WILMINGTON — After more than an hour of debate, the judiciary committee of Wilmington council agreed to place repealing the gateway zoning ordinance on council’s agenda for its regular meeting on April 7.
At the same meeting, the committee discussed possibly creating a task force of council members, zoning officials and residents to take a comprehensive look at existing zoning laws and see if citizens’ concerns can be addressed.
On gateway zoning, many present said they don’t trust council or the zoning commission and complained about the ordinance, which still exists on city books but wasn’t applied after a map enacting the zone was repealed by a 3-1 margin in November.
“What you did was destroy our trust in government,” said Bob Schaffing.
“You need to repeal this ordinance,” Vince Holmes said. “We’ve told you that since the vote. And then, you need to pass a new ordinance that you’ll never ever do something like this again to the citizens of Wilmington.”
Vince Holmes said council should pass an ordinance requiring that citizens be notified of zoning changes by mail.
The committee, comprised of council members Kelsey Swindler, Matt Purkey and committee chair Randi Milburn voted to place repealing the ordinance on council’s agenda for the April 7 meeting. Then, all seven members of council can debate whether to repeal it.
As for zoning generally, the committee voiced interest in forming a “task force” to review zoning and see how it might be changed.
Clinton County Regional Planning Executive Director Taylor Stuckert said the gateway ordinance intended to address many of the concerns voiced by those opposed to it. But, he said he doesn’t want citizens to feel like the city is repeating itself in an effort to address those concerns.
“Detrimental use to me is any, any business beside me,” said Wilmington property owner Angela Earley. “I’ve had nightmares that I’m going to have a bakery where they bake all night beside me, a laundromat beside me.”
Earley said she and her husband bought their home knowing about businesses near them and in good faith that no more would open next to them.
“I don’t think I am currently protected by existing zoning,” said Swindler, who lives in the defeated zone. “I don’t think we have a solution to the problems we have now.”
Swindler said empty lots and parking lots are a concern to her as a property owner downtown.
“They (zoning officials) are the ones creating the mess, because they’re the ones approving the changes that have taken place over the years with no regard for the look of the neighborhood,” said Stephen Sawzin, a Wilmington resident.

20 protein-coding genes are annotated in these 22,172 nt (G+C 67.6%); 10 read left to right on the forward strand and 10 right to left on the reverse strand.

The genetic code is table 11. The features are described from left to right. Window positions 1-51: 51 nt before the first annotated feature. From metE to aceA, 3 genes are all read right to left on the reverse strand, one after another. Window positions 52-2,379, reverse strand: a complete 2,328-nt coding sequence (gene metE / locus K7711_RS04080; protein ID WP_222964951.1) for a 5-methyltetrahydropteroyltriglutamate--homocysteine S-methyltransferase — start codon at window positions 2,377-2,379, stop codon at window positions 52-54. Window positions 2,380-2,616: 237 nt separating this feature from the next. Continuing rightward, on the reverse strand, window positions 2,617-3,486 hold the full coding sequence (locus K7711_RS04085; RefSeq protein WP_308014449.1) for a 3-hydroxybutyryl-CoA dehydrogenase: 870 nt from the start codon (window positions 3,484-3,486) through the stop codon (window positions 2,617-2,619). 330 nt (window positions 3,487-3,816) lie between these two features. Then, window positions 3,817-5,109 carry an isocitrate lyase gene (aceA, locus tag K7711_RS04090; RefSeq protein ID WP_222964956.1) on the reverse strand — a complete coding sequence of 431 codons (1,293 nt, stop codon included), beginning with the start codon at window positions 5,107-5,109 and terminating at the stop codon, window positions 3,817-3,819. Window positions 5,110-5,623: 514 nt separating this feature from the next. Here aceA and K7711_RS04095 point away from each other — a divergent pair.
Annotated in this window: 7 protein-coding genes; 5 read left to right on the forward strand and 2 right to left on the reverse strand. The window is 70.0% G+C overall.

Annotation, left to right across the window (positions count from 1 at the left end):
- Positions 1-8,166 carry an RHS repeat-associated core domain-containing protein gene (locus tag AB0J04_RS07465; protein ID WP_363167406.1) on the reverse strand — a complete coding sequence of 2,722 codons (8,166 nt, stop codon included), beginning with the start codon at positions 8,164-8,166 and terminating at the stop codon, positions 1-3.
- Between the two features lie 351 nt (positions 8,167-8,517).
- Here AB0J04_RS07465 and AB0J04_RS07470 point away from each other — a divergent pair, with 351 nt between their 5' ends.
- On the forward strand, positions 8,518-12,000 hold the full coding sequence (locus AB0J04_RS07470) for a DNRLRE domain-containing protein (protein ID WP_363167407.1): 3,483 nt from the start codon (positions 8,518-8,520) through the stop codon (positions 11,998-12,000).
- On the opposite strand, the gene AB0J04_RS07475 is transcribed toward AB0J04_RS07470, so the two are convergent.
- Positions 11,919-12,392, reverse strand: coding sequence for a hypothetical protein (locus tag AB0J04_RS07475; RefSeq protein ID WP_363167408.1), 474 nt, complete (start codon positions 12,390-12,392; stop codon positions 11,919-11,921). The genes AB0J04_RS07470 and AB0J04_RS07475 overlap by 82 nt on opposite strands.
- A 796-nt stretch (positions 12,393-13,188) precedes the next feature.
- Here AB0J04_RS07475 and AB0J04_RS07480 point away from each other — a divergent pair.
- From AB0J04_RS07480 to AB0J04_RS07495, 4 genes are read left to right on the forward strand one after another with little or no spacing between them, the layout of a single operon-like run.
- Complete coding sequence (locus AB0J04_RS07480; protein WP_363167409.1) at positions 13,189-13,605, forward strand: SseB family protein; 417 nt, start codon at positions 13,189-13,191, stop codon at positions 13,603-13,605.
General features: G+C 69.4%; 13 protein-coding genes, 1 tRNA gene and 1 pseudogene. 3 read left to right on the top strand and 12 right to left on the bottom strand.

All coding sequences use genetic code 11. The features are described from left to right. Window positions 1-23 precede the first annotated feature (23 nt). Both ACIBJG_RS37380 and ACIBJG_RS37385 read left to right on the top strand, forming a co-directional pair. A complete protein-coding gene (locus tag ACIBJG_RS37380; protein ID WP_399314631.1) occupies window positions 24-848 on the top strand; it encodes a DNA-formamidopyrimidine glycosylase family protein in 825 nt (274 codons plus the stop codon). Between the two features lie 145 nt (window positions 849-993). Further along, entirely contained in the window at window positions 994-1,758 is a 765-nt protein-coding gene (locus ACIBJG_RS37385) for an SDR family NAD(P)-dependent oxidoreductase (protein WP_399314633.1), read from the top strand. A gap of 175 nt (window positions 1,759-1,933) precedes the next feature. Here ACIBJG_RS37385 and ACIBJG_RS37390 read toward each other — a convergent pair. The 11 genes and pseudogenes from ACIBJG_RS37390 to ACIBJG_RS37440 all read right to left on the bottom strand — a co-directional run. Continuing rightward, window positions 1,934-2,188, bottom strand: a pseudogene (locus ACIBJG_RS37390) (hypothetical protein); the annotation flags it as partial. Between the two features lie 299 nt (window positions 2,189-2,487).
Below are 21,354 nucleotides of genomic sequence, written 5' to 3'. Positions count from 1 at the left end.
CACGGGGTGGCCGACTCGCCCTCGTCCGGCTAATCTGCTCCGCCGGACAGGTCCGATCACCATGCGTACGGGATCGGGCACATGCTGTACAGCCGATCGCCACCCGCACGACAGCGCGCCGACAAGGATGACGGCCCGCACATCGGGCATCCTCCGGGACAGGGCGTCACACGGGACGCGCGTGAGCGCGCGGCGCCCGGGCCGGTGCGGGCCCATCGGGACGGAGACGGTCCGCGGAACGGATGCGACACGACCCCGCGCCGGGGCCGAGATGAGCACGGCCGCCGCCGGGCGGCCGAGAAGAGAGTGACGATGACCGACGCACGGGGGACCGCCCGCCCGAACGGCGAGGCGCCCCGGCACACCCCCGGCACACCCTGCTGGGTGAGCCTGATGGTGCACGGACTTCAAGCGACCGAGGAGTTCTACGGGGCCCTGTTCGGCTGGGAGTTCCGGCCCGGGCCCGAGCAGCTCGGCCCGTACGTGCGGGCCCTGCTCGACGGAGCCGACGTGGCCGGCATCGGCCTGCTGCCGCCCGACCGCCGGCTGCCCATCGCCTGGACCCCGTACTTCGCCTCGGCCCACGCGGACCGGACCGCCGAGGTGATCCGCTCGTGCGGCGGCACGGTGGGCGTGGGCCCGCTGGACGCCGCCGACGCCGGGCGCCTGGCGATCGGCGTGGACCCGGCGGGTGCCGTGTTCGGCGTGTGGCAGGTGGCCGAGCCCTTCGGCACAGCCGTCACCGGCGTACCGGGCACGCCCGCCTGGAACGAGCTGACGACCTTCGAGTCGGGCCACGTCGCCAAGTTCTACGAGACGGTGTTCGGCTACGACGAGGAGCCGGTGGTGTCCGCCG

Committee member Matt Purkey said he doesn’t want residents to have to live with businesses opening next to their homes, but, he said, it sounds as though those protections don’t exist currently.
Earley said she would be interested in seeing a sub-committee formed consisting of members from council, citizens and zoning commission members.
Earley also complained about the lack of enforcement of the city’s current zoning rules, as did Shelby McAllister, who said he’s repeatedly complained about a barn full of tires near his property.
Wilmington Safety and Service Director Brian Shidaker said council hasn’t appropriated any funds for code enforcement, and Stuckert said there hasn’t been an enforcement officer for years.
Shidaker said police enforce code when they have time.
Earley said complaints about code enforcement were evidence that the city hasn’t been able to enforce current zoning regulations.
“Let’s work on the old stuff,” Earley said. “Let’s work on current problems.”
Diana Allen urged the committee to reach out to citizens in Wilmington and explain zoning regulations in “lay terms.”
“It is important to everybody in the city,” Allen said. “I would wager to bet most people don’t know anything about zoning. … It is very confusing.”
Stuckert and Shidaker said zoning needs to be simplified. Shidaker compared the city’s zones to a tie-dye T-shirt.
Allen also said everyone needs to work together, “as a city. … I feel like that got lost somewhere.”
Jared Holmes said it was lost when citizens felt like the city wasn’t “on their team” anymore, and Vince Holmes said, “That train you’re talking about, that left the station months ago.”
Vince Holmes also asked for assurance that the task force won’t “morph into gateway-lite.”
“We haven’t formed it yet, which is what we will do,” Milburn said. “I don’t think that any of us want to deal with the gateway again.”
Milburn also said it would be a great idea to have a task force with members of different backgrounds.
Allen and Vince Holmes both offered to be part of that task force.
Reach Nathan Kraatz at 937-382-2574, ext. 2510 or on Twitter @NathanKraatz.